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Fried chicken sauce

post #1 of 17
Thread Starter 
Hey y'all,

Looking for inspiration for a new sauce to go with fried chicken. Sure we've heard honey butter and maple syrup, but I'm looking for new and fresh. Thoughts?!
post #2 of 17

"Milk gravy" as they call it here, Bechamel with lots of pepper.. Is great on fried chicken.

post #3 of 17

Alabama White Sauce - made famous by Big Bob Gibson's Bar-B-Q

(traditionally for BBQ chicken but works really good on fried chicken as well)

 

There are many versions out there - they are all pretty darn close with just a few tweaks to suit the individual palette.  The original is supposedly still 'secret' but I think that it's more a marketing gimmik.  

 

Anyway if you want to read about it Here is the story ...    http://www.amazingribs.com/recipes/chicken_turkey_duck/big_bob_gibsons_white_sauce.html

Great site also!

 

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Here is the favourite one from Chris Lilly's book on Big Bob Gibsons Bar-B-Q. 

 

Big Bob Gibson's Bar-B-Q White Sauce

 

2 cups mayonnaise

1 cup distilled white vinegar

1/2 cup apple juice

2 teaspoons prepared horseradish

2 teaspoons ground black pepper

2 teaspoons fresh lemon juice

1 teaspoon salt

1/2 teaspoon cayenne pepper

 

In a large bowl, combine all the ingredients and blend well.

Use as a marinade, baste, or dipping sauce.

Store refrigerated in an airtight container for up to 2 weeks.

 

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This is the one that MeatHead reverse engineered... and Chris Lily said he'd have to try.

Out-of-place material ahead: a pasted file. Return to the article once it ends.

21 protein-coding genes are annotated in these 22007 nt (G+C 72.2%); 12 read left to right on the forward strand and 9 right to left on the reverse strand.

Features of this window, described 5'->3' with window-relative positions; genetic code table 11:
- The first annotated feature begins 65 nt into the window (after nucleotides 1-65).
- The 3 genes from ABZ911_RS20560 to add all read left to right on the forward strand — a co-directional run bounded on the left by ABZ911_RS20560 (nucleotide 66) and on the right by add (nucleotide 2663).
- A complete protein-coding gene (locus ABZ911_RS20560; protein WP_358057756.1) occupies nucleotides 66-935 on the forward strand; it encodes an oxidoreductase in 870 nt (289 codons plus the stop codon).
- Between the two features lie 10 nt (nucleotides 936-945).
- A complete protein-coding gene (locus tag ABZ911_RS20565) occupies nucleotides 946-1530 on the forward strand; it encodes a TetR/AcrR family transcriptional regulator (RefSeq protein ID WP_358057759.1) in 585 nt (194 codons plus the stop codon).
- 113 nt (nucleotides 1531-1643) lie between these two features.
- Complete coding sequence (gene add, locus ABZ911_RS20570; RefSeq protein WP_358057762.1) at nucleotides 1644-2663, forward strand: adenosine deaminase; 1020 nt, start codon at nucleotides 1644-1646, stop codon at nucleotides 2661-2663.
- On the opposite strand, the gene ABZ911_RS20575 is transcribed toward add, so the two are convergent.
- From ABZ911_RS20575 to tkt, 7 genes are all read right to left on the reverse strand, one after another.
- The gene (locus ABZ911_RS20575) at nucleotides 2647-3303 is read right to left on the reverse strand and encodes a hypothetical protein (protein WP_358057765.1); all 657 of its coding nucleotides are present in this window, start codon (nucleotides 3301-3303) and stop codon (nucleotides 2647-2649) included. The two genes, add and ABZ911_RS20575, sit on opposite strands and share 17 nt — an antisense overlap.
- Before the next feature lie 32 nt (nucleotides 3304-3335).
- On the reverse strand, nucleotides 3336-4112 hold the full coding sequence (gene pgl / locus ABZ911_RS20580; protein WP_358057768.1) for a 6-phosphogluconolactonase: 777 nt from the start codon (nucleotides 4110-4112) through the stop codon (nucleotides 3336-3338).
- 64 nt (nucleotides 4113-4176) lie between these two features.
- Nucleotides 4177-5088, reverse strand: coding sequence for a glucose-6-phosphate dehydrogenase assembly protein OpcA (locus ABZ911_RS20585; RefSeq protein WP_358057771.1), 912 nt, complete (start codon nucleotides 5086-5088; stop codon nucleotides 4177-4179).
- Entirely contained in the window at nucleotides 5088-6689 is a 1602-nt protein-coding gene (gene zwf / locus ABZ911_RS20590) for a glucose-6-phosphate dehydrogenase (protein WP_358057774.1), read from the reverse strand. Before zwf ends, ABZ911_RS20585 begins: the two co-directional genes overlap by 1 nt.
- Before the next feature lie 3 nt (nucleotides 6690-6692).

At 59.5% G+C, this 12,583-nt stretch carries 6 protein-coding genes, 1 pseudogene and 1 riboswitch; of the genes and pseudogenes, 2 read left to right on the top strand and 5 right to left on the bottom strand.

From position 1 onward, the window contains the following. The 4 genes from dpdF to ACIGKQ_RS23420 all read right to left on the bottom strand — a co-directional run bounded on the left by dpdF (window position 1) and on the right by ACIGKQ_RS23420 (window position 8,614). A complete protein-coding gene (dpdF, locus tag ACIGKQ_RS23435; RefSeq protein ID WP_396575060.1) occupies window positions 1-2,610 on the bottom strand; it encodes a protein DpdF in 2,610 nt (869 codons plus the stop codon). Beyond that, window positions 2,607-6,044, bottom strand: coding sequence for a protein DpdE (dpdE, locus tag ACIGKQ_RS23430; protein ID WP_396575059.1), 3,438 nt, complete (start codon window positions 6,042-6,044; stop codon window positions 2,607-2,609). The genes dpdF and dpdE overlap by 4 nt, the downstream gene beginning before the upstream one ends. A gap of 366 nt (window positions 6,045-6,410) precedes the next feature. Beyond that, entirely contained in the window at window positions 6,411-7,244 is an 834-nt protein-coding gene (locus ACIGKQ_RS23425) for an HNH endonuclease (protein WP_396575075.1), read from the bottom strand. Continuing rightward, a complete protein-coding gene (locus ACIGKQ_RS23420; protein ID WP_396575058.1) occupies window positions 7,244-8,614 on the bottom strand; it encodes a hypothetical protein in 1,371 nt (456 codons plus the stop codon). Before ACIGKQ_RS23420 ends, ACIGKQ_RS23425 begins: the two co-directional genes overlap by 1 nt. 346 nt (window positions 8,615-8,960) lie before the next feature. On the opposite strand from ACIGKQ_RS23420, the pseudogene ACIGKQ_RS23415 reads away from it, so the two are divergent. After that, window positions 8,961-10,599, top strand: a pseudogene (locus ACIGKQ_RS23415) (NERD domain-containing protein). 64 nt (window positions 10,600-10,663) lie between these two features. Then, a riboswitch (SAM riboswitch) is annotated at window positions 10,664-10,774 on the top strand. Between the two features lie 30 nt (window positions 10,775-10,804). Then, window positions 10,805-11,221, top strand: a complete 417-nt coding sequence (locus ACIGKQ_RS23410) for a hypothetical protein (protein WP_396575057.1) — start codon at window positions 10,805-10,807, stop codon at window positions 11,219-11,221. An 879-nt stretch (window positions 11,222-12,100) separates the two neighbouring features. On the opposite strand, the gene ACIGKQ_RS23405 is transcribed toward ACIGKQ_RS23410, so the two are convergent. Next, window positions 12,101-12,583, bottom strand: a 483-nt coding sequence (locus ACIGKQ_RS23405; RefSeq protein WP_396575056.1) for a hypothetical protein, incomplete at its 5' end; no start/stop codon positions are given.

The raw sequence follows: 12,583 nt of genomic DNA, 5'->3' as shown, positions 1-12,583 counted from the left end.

Recipe

Makes. 1.5 cups of sauce, enough for 2 large chickens or 3 Cornish game hens, which serves 4 to 6 people

Preparation time. 10 minutes for the sauce, about 45 minutes to cook the meat

 

Ingredients

3/4 cup mayonnaise

1/3 cup apple cider vinegar

1/4 cup lemon juice

1/4 cup apple juice

1 tablespoon powdered garlic

1 tablespoon prepared horseradish from a jar (either in vinegar or creamy)

1 tablespoons coarsely ground black pepper

1 teaspoon mustard powder

1/4 teaspoon salt

1/2 teaspoon finely ground cayenne pepper

 

Method

1) Whisk together all the ingredients in a large bowl and refrigerate in a jar for at least 2 hours, if possible, to allow the flavors to meld.

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"Plus, this method makes you look like a complete lunatic. If you care about that sort of thing".  - Dave Arnold

 

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"Plus, this method makes you look like a complete lunatic. If you care about that sort of thing".  - Dave Arnold

 

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post #4 of 17

Asian Fried Chicken dipping sauces. (loosely Thai / Vietnamese...sorta -ish )